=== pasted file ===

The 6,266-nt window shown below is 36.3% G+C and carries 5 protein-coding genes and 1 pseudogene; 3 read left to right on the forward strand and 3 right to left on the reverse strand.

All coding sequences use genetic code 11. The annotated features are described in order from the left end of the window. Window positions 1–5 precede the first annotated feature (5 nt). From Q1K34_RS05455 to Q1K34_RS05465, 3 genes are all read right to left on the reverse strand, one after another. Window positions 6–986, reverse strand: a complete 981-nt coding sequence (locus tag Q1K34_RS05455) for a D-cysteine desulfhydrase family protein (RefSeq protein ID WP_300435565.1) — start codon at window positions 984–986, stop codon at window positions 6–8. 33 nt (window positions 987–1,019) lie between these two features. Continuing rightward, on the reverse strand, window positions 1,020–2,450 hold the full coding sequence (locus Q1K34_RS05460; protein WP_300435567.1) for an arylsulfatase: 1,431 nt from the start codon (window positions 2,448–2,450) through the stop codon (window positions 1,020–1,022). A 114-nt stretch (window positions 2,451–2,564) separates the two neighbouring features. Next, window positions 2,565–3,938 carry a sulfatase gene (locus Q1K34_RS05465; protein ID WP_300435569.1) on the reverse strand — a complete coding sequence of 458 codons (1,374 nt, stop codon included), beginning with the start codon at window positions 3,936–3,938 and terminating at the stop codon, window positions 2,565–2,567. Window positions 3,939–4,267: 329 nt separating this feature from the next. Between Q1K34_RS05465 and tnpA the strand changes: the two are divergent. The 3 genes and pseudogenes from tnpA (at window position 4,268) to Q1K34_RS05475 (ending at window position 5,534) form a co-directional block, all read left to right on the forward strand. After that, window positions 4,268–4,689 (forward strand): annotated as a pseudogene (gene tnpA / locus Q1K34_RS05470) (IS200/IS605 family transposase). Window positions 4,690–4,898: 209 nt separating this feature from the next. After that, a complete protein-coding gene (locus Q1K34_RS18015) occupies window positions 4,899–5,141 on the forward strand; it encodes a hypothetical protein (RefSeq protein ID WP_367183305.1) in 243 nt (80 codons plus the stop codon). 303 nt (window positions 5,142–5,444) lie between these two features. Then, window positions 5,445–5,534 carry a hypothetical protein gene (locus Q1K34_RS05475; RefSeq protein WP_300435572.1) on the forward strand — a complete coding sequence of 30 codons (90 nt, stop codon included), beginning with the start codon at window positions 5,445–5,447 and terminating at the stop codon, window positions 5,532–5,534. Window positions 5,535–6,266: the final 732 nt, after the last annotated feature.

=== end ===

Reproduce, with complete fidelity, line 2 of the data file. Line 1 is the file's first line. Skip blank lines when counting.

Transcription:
All coding sequences use genetic code 11. The annotated features are described in order from the left end of the window. Window positions 1–5 precede the first annotated feature (5 nt). From Q1K34_RS05455 to Q1K34_RS05465, 3 genes are all read right to left on the reverse strand, one after another. Window positions 6–986, reverse strand: a complete 981-nt coding sequence (locus tag Q1K34_RS05455) for a D-cysteine desulfhydrase family protein (RefSeq protein ID WP_300435565.1) — start codon at window positions 984–986, stop codon at window positions 6–8. 33 nt (window positions 987–1,019) lie between these two features. Continuing rightward, on the reverse strand, window positions 1,020–2,450 hold the full coding sequence (locus Q1K34_RS05460; protein WP_300435567.1) for an arylsulfatase: 1,431 nt from the start codon (window positions 2,448–2,450) through the stop codon (window positions 1,020–1,022). A 114-nt stretch (window positions 2,451–2,564) separates the two neighbouring features. Next, window positions 2,565–3,938 carry a sulfatase gene (locus Q1K34_RS05465; protein ID WP_300435569.1) on the reverse strand — a complete coding sequence of 458 codons (1,374 nt, stop codon included), beginning with the start codon at window positions 3,936–3,938 and terminating at the stop codon, window positions 2,565–2,567. Window positions 3,939–4,267: 329 nt separating this feature from the next. Between Q1K34_RS05465 and tnpA the strand changes: the two are divergent. The 3 genes and pseudogenes from tnpA (at window position 4,268) to Q1K34_RS05475 (ending at window position 5,534) form a co-directional block, all read left to right on the forward strand. After that, window positions 4,268–4,689 (forward strand): annotated as a pseudogene (gene tnpA / locus Q1K34_RS05470) (IS200/IS605 family transposase). Window positions 4,690–4,898: 209 nt separating this feature from the next. After that, a complete protein-coding gene (locus Q1K34_RS18015) occupies window positions 4,899–5,141 on the forward strand; it encodes a hypothetical protein (RefSeq protein ID WP_367183305.1) in 243 nt (80 codons plus the stop codon). 303 nt (window positions 5,142–5,444) lie between these two features. Then, window positions 5,445–5,534 carry a hypothetical protein gene (locus Q1K34_RS05475; RefSeq protein WP_300435572.1) on the forward strand — a complete coding sequence of 30 codons (90 nt, stop codon included), beginning with the start codon at window positions 5,445–5,447 and terminating at the stop codon, window positions 5,532–5,534. Window positions 5,535–6,266: the final 732 nt, after the last annotated feature.